On the other hand, the Massachusetts court affirmed the denial of compensation in Maguire's Case (1983) 16 Mass.App.Ct. 337, 451 N.E.2d 446. There, a teacher injured her tooth at school. She was treated by a dentist and the tooth was eventually pulled. As the teacher turned into the school driveway following the pulling, she felt ill and remembered she had forgotten her medication at home. She was seriously injured in an automobile accident while returning to her home to retrieve the medication. The court held she was engaged in an independent enterprise at the time of the accident. Thus, the injury was beyond the risk the employer was required to bear and was not compensable. (Id. 451 N.E.2d at pp. 448–449.)
The New Jersey court stated in Camp v. Lockheed Electronics, Inc. (1981) 178 N.J.Super. 535, 429 A.2d 615, that in general, an accident is compensable when it occurs while the employee is going to or coming from the office of an authorized treating physician. But the employer may establish a valid defense to the claim, such as substantial deviation, that precludes recovery by the employee. (Id. 429 A.2d at p. 622.)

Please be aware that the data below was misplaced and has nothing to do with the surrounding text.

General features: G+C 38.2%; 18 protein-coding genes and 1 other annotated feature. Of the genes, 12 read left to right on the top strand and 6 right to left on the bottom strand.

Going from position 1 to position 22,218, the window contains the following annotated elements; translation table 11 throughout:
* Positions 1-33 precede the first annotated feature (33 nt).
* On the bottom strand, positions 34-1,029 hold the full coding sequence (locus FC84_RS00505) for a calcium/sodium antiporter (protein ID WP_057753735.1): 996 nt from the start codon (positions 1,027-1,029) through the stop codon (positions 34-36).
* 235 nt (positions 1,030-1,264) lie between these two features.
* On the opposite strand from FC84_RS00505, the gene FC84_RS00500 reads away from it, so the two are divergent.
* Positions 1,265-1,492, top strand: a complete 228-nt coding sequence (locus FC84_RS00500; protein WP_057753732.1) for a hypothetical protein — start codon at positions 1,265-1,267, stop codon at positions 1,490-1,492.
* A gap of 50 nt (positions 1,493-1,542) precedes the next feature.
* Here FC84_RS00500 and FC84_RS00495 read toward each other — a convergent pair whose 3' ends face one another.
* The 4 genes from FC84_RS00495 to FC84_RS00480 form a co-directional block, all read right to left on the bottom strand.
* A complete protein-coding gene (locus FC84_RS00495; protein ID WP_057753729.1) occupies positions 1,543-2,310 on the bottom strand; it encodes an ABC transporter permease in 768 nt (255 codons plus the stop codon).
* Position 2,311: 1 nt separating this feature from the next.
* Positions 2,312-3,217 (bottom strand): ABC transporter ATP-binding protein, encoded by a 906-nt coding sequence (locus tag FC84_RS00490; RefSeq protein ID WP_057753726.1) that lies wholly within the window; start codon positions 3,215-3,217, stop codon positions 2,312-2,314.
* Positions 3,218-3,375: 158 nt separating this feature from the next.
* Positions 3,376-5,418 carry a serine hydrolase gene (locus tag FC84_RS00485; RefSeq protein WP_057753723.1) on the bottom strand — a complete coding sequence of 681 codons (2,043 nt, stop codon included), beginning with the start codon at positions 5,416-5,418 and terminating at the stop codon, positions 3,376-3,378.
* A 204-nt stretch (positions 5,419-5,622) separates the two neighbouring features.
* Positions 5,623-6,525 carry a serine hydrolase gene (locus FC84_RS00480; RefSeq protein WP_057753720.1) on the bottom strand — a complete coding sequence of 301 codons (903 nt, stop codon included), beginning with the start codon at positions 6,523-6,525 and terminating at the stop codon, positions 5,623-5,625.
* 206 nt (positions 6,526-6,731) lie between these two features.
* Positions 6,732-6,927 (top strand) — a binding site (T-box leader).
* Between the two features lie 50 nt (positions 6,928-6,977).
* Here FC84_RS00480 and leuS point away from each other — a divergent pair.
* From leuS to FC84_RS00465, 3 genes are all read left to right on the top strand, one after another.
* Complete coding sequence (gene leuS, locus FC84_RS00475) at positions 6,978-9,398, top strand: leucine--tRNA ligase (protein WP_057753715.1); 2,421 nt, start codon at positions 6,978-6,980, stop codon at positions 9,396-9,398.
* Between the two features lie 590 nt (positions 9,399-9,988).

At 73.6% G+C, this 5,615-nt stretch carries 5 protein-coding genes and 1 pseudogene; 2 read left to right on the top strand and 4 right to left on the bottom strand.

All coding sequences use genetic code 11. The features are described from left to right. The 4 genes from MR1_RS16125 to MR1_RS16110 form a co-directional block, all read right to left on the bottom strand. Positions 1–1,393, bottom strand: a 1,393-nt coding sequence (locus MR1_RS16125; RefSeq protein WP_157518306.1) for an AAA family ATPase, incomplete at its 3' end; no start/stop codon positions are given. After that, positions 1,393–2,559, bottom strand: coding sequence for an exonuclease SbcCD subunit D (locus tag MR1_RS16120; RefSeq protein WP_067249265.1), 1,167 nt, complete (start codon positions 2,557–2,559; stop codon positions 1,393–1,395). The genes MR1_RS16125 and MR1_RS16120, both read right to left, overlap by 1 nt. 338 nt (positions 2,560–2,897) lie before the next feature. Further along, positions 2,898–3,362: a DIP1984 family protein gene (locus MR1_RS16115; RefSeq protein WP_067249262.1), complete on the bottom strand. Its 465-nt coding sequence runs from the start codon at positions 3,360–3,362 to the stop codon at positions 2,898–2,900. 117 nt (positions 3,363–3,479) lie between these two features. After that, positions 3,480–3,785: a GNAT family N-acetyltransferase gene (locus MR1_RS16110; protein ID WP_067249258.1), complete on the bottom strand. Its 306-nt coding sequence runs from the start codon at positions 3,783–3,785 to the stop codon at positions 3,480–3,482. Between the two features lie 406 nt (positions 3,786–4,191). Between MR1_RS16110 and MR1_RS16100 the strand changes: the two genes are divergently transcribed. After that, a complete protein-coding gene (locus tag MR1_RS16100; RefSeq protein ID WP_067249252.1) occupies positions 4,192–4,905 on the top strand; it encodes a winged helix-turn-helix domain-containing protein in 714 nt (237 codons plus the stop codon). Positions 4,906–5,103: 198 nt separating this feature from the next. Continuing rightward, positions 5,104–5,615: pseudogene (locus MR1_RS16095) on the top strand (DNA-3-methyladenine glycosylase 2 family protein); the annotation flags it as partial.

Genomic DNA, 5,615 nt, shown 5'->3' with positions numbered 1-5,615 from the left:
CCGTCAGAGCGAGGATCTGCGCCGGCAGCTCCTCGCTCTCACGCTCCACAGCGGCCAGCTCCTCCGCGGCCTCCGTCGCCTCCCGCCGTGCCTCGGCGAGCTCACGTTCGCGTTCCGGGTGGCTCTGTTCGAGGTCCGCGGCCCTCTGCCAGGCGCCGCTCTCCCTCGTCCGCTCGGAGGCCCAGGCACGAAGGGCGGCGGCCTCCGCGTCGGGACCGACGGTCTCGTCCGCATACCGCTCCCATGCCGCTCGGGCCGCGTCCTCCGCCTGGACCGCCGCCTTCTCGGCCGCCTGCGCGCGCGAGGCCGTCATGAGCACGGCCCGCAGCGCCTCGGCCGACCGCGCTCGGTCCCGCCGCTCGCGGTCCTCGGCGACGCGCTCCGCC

Read together, the out-of-state cases stand for the proposition that where the deviation is unsubstantial or reasonable under the circumstances, the worker has not abandoned his trip for medical treatment and his accidental injury en route to or from the treatment is compensable. We believe this is a reasonable rule to apply in California.
If travel for medical treatment is viewed as activity within the “quasi-course of employment,” it must be related to the employment in the sense that it is necessary or reasonable travel which would not have been undertaken but for the compensable first injury. (Cf. Southern California Rapid Transit Dist., Inc. v. Workers' Comp. Appeals Bd. (1979) 23 Cal.3d 158, 165, 151 Cal.Rptr. 666, 588 P.2d 806, discussing 1 Larson, Workmen's Compensation Law (1978) § 13.11.) Under this view, a trip for statutorily required medical treatment is analogous to a “special mission” in the workers' compensation scheme. Thus, a similar deviation standard should apply in both cases.